Alcohol depresses the central and peripheral nervous system. In some people, the initial reaction may be stimulation, but if you continue to drink the effect becomes sedative. Alcohol lowers inhibitions and has negative repercussions on rational thinking, emotions and judgment.
If you drink too much, your ability to speak and muscle coordination are affected, as do vital nerve centers. Then, if you exaggerate significantly, you can lead to an ethyl coma, a situation that can be fatal. Drinking too much can cause several problems, such as:
- Lowered judgment and inhibitory brakes, resulting in inconsistent or harmful choices and behaviors.
- Accidents in the car or motorbike or otherwise.
- Domestic accidents.
- Poor performance at work or school.
Increased likelihood of committing violent crimes
Among the health problems caused by excessive alcohol consumption we mention:
- Liver disorders: alcoholism can cause alcoholic hepatitis, a liver inflammation. After years of alcoholism, hepatitis can irreversibly and progressively destroy and damage liver tissues (liver cirrhosis);
- Digestive problems: alcohol can cause inflammation of the stomach lining (gastritis) and is able to interfere with the absorption of B vitamins and other nutrients. Drinking too much can also affect the pancreas, which produces hormones that regulate metabolism and enzymes that contribute to the digestion of fats, proteins and carbohydrates;
Heart problems: alcoholism can cause high blood pressure problems and increase the risk of heart failure or stroke;
- Complications of diabetes: alcohol interferes with the release of glucose in the liver and can increase the risk of hypoglycemia. It is a dangerous situation if you are diabetic and on insulin therapy to decrease blood glucose levels;
- Sexual function and the menstrual cycle: alcohol abuse can cause erectile dysfunction or interrupt the menstrual cycle;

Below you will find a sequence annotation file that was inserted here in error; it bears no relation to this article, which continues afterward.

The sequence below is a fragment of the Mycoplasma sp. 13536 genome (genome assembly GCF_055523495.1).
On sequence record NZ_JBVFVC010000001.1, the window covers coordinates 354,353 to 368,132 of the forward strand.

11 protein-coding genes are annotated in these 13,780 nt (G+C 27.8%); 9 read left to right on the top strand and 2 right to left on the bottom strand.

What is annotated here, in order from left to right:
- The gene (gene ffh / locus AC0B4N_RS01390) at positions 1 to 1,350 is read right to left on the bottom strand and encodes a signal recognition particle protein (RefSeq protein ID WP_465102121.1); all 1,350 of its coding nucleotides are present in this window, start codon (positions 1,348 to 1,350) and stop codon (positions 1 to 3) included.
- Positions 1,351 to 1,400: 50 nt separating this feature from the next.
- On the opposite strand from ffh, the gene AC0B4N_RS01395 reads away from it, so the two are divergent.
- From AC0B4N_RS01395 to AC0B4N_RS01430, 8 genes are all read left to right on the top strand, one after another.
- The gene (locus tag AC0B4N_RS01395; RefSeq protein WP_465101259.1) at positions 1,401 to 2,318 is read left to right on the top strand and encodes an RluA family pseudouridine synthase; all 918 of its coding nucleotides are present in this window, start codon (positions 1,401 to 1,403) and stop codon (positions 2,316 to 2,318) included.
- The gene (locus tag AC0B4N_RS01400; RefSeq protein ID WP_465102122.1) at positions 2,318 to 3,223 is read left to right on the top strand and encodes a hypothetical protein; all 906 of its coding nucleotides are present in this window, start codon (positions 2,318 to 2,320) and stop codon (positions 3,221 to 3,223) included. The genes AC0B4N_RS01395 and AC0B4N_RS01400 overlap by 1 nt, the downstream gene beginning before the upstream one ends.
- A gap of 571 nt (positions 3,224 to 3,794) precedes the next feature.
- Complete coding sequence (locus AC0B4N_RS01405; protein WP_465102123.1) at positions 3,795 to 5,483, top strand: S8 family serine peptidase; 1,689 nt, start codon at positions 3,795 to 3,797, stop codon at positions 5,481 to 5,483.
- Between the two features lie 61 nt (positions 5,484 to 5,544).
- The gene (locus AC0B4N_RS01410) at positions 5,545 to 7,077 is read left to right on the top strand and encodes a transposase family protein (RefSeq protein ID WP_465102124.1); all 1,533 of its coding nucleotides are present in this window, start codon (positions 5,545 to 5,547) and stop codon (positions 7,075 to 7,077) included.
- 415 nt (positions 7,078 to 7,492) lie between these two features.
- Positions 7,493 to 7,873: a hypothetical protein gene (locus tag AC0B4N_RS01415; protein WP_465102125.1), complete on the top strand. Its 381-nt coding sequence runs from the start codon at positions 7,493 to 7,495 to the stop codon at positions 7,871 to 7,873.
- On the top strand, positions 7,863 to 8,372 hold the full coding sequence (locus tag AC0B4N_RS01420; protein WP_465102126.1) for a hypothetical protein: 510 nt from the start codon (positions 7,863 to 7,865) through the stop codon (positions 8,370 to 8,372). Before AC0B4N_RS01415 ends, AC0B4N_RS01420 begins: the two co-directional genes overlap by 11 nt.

- Eye problems: over time, alcohol abuse can cause weakness and paralysis of the eye muscles;
Congenital diseases: The abuse of alcohol during pregnancy can cause fetal alcohol syndrome: the baby may already have physical and developmental problems at birth;
Osteoporosis: alcohol can interfere with the formation of bone tissue. Bones can become brittle and present a greater risk of fractures;
Alcohol abuse can negatively affect the nervous system causing: numbness of the extremities, mental disorders, dementia, short-term memory loss;Increased risk of cancer: Chronic alcohol abuse can cause an increased risk of various cancers: cancer of the mouth, throat, liver, colon and breast.
Alcohol intake can cause serious consequences even among adolescents. Alcohol-related accidents are one of the main causes of death in this age group. Furthermore, alcohol can also cause deaths at a young age due to drowning, suicide and homicide.
When to call the doctor
If you feel that you cannot control your relationship with alcohol, you should speak to your doctor, even if you think you are not an alcoholic, but are concerned that you are drinking too much, or that alcohol is causing problems. in daily life. Other ways to ask for help include counseling or self-help groups, such as Alcoholics Anonymous.
Refusal to recognize their disease is a frequent feature among alcoholics, so sufferers may think therapy is completely useless. You will probably not admit to drinking a lot and will not recognize what practical problems in your life are related to alcohol abuse.
Your first visit will almost certainly be with your GP or general practitioner. Visits can be short and often with a lot of topics to cover, so it’s a good idea to prepare in advance. Here is some information to understand what you can expect from your doctor. Reflect on drinking habits and be honest with yourself.